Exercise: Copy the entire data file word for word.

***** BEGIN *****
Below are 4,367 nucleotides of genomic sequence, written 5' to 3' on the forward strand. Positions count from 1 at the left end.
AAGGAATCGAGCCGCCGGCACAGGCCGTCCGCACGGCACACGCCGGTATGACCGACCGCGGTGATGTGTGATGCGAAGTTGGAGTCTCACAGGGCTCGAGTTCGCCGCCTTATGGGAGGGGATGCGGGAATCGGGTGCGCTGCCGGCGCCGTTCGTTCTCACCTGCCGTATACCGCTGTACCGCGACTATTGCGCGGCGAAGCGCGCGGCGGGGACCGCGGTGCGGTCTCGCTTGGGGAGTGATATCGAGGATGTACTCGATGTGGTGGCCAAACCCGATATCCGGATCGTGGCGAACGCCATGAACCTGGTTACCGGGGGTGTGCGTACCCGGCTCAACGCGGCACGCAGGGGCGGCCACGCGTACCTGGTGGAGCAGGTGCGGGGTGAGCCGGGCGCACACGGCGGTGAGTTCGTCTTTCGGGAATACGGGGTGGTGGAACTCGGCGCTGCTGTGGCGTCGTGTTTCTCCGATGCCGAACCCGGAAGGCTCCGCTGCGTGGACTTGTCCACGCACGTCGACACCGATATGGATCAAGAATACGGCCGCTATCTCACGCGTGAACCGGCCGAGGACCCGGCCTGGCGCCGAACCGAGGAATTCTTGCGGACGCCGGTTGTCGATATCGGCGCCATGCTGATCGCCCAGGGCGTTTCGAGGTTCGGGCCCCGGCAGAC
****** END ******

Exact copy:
Below are 4,367 nucleotides of genomic sequence, written 5' to 3' on the forward strand. Positions count from 1 at the left end.
AAGGAATCGAGCCGCCGGCACAGGCCGTCCGCACGGCACACGCCGGTATGACCGACCGCGGTGATGTGTGATGCGAAGTTGGAGTCTCACAGGGCTCGAGTTCGCCGCCTTATGGGAGGGGATGCGGGAATCGGGTGCGCTGCCGGCGCCGTTCGTTCTCACCTGCCGTATACCGCTGTACCGCGACTATTGCGCGGCGAAGCGCGCGGCGGGGACCGCGGTGCGGTCTCGCTTGGGGAGTGATATCGAGGATGTACTCGATGTGGTGGCCAAACCCGATATCCGGATCGTGGCGAACGCCATGAACCTGGTTACCGGGGGTGTGCGTACCCGGCTCAACGCGGCACGCAGGGGCGGCCACGCGTACCTGGTGGAGCAGGTGCGGGGTGAGCCGGGCGCACACGGCGGTGAGTTCGTCTTTCGGGAATACGGGGTGGTGGAACTCGGCGCTGCTGTGGCGTCGTGTTTCTCCGATGCCGAACCCGGAAGGCTCCGCTGCGTGGACTTGTCCACGCACGTCGACACCGATATGGATCAAGAATACGGCCGCTATCTCACGCGTGAACCGGCCGAGGACCCGGCCTGGCGCCGAACCGAGGAATTCTTGCGGACGCCGGTTGTCGATATCGGCGCCATGCTGATCGCCCAGGGCGTTTCGAGGTTCGGGCCCCGGCAGAC